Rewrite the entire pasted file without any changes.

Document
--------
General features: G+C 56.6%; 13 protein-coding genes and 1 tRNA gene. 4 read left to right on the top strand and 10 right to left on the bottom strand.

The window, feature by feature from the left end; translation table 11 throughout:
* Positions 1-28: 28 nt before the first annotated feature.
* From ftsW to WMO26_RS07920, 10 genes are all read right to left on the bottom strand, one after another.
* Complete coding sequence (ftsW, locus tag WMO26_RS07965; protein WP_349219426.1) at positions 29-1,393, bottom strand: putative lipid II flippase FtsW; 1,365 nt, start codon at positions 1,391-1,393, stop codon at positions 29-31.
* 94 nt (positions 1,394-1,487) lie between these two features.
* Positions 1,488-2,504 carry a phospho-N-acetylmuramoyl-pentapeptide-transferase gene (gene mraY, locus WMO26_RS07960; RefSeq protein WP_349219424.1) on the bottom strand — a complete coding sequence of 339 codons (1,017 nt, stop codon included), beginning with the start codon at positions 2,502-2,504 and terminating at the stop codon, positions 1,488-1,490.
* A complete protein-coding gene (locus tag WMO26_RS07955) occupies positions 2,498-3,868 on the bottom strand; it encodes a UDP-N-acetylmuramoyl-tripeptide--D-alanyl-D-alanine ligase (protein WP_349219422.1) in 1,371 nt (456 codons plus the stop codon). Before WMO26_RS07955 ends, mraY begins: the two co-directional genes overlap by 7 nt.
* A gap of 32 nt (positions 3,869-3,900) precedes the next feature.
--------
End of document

General features: G+C 56.6%; 13 protein-coding genes and 1 tRNA gene. 4 read left to right on the top strand and 10 right to left on the bottom strand.

The window, feature by feature from the left end; translation table 11 throughout:
* Positions 1-28: 28 nt before the first annotated feature.
* From ftsW to WMO26_RS07920, 10 genes are all read right to left on the bottom strand, one after another.
* Complete coding sequence (ftsW, locus tag WMO26_RS07965; protein WP_349219426.1) at positions 29-1,393, bottom strand: putative lipid II flippase FtsW; 1,365 nt, start codon at positions 1,391-1,393, stop codon at positions 29-31.
* 94 nt (positions 1,394-1,487) lie between these two features.
* Positions 1,488-2,504 carry a phospho-N-acetylmuramoyl-pentapeptide-transferase gene (gene mraY, locus WMO26_RS07960; RefSeq protein WP_349219424.1) on the bottom strand — a complete coding sequence of 339 codons (1,017 nt, stop codon included), beginning with the start codon at positions 2,502-2,504 and terminating at the stop codon, positions 1,488-1,490.
* A complete protein-coding gene (locus tag WMO26_RS07955) occupies positions 2,498-3,868 on the bottom strand; it encodes a UDP-N-acetylmuramoyl-tripeptide--D-alanyl-D-alanine ligase (protein WP_349219422.1) in 1,371 nt (456 codons plus the stop codon). Before WMO26_RS07955 ends, mraY begins: the two co-directional genes overlap by 7 nt.
* A gap of 32 nt (positions 3,869-3,900) precedes the next feature.